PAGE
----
Skipton paramedic says his feet are firmly on the ground despite Helicopter Hero role (From Craven Herald)
Get involved: send your pictures, video, news and views by texting CHNEWS to 80360, or email
Skipton paramedic says his feet are firmly on the ground despite Helicopter Hero role
3:21pm Thursday 5th September 2013 in News
Paul Kilner may have soared to TV stardom on Helicopter Heroes but he says his feet are still firmly on the ground.
The 36-year-old paramedic from Skipton has worked for the Yorkshire Ambulance Service for 13 years and has been on the helicopter for the last two years.
He’s become a star of the BBC TV series Helicopter Heroes, a fly-on-the-wall documentary that follows the work of Yorkshire Air Ambulance.
“I don’t see myself as a celebrity, I just see myself as someone out there doing a job to the best of my ability,” said Paul. “The other side of it is secondary, and it helps promote the work we do and the importance of the charity.
“One of the purposes is hopefully reminding people that it’s a charity and needs money to keep going.
“The TV show does help the charity make money; it does really well every time an episode goes out, donations go through the roof, which is a good thing.”
Paul says he’s got used to being followed about by a TV crew.
“I think with any job, if somebody was to say ‘we’re going to stick a camera in your face and watch what you do’, you might feel a bit of apprehension,” he said.
“But they’re very good at what they do, they become our friends and members of the team on the mission.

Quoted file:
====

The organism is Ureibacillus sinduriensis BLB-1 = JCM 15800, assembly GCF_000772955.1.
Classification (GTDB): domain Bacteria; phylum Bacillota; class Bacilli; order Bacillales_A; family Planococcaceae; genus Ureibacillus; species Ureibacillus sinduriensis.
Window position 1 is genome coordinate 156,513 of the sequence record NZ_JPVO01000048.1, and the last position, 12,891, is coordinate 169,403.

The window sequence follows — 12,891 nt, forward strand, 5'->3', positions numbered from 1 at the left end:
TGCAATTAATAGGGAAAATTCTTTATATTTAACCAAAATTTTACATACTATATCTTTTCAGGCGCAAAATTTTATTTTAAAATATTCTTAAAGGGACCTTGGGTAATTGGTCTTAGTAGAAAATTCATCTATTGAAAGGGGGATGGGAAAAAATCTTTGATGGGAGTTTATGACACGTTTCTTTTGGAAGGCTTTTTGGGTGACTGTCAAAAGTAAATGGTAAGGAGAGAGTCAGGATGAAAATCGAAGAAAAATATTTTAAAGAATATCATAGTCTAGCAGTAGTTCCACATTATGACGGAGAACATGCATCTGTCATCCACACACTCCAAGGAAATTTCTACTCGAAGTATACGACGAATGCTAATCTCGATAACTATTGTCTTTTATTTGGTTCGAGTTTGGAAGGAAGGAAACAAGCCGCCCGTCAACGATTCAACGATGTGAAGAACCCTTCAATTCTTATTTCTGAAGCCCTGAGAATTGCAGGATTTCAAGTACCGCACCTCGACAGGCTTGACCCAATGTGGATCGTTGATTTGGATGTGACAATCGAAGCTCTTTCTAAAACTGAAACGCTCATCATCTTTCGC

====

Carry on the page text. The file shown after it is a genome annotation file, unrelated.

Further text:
“We don’t really notice they’re there to be honest. It can be good to look back on what we do and learn from it.
“They don’t just air it straight away, we look over the editing as well to make sure we’re happy with it.”
The BBC has just started filming for the new series of Helicopter Heroes, which will be aired this autumn on BBC One.
Paul’s family and friends are all delighted at his success. “They’re probably more impressed and shout about it more than I do,” he said.
“They’ve always been very encouraging and supportive of my job and the importance of it.”
Despite the difficulties of dealing with terrible situations, Paul says he still enjoys the job. “We’re a very close unit, we’re all good friends,” he said. “It can be stressful, you can go to horrific things, but you can also go to good things.
“We always debrief and talk about things and reflect on what we’ve done, just to get rid of those thoughts you might have. It’s a challenge, but it’s just part of life. I’ve got quite a down-to-earth grounding.
“I like the variety, but also you’re having a big influence on someone’s life, on what’s possibly the worst day of their life. When you see that effect, when people come back up to the unit to see us, to say thank you for what we’ve done, that’s always nice.
“All the work that people do around Yorkshire, the events people hold to raise money, that shows the support for the Yorkshire Air Ambulance. It belongs to the people of Yorkshire.”
To donate to the Yorkshire Air Ambulance, go to yorkshireairambulance.org.uk.